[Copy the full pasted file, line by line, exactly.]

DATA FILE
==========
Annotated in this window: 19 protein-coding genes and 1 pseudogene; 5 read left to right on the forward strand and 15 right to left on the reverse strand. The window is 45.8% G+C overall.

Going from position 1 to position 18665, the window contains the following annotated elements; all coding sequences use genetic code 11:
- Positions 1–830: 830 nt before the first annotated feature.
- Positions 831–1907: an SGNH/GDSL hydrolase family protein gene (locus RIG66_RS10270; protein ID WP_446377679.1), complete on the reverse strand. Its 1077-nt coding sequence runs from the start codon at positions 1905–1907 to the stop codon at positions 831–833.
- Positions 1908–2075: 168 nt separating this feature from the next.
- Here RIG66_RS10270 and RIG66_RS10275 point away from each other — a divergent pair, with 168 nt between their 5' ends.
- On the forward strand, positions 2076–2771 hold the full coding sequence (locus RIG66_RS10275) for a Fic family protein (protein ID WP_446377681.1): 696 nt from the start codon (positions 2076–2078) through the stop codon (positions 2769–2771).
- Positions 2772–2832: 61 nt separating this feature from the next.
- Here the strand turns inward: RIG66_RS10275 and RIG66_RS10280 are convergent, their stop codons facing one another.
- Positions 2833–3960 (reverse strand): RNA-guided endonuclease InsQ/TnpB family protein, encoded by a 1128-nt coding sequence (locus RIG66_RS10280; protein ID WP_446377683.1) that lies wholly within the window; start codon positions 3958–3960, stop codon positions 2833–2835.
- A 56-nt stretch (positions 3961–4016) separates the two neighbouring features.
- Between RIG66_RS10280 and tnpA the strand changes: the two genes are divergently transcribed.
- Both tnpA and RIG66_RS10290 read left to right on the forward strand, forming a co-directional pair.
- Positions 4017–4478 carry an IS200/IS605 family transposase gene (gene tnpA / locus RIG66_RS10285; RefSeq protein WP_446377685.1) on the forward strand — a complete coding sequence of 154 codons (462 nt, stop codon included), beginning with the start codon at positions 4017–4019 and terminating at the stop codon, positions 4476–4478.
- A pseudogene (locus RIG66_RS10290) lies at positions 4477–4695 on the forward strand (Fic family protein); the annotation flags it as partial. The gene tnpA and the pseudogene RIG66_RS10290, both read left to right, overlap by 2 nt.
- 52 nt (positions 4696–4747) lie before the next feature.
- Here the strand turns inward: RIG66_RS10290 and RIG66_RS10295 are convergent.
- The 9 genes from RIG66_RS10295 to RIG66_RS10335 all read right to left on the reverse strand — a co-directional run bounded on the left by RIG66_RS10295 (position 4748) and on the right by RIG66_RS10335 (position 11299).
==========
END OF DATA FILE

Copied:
Annotated in this window: 19 protein-coding genes and 1 pseudogene; 5 read left to right on the forward strand and 15 right to left on the reverse strand. The window is 45.8% G+C overall.

Going from position 1 to position 18665, the window contains the following annotated elements; all coding sequences use genetic code 11:
- Positions 1–830: 830 nt before the first annotated feature.
- Positions 831–1907: an SGNH/GDSL hydrolase family protein gene (locus RIG66_RS10270; protein ID WP_446377679.1), complete on the reverse strand. Its 1077-nt coding sequence runs from the start codon at positions 1905–1907 to the stop codon at positions 831–833.
- Positions 1908–2075: 168 nt separating this feature from the next.
- Here RIG66_RS10270 and RIG66_RS10275 point away from each other — a divergent pair, with 168 nt between their 5' ends.
- On the forward strand, positions 2076–2771 hold the full coding sequence (locus RIG66_RS10275) for a Fic family protein (protein ID WP_446377681.1): 696 nt from the start codon (positions 2076–2078) through the stop codon (positions 2769–2771).
- Positions 2772–2832: 61 nt separating this feature from the next.
- Here the strand turns inward: RIG66_RS10275 and RIG66_RS10280 are convergent, their stop codons facing one another.
- Positions 2833–3960 (reverse strand): RNA-guided endonuclease InsQ/TnpB family protein, encoded by a 1128-nt coding sequence (locus RIG66_RS10280; protein ID WP_446377683.1) that lies wholly within the window; start codon positions 3958–3960, stop codon positions 2833–2835.
- A 56-nt stretch (positions 3961–4016) separates the two neighbouring features.
- Between RIG66_RS10280 and tnpA the strand changes: the two genes are divergently transcribed.
- Both tnpA and RIG66_RS10290 read left to right on the forward strand, forming a co-directional pair.
- Positions 4017–4478 carry an IS200/IS605 family transposase gene (gene tnpA / locus RIG66_RS10285; RefSeq protein WP_446377685.1) on the forward strand — a complete coding sequence of 154 codons (462 nt, stop codon included), beginning with the start codon at positions 4017–4019 and terminating at the stop codon, positions 4476–4478.
- A pseudogene (locus RIG66_RS10290) lies at positions 4477–4695 on the forward strand (Fic family protein); the annotation flags it as partial. The gene tnpA and the pseudogene RIG66_RS10290, both read left to right, overlap by 2 nt.
- 52 nt (positions 4696–4747) lie before the next feature.
- Here the strand turns inward: RIG66_RS10290 and RIG66_RS10295 are convergent.
- The 9 genes from RIG66_RS10295 to RIG66_RS10335 all read right to left on the reverse strand — a co-directional run bounded on the left by RIG66_RS10295 (position 4748) and on the right by RIG66_RS10335 (position 11299).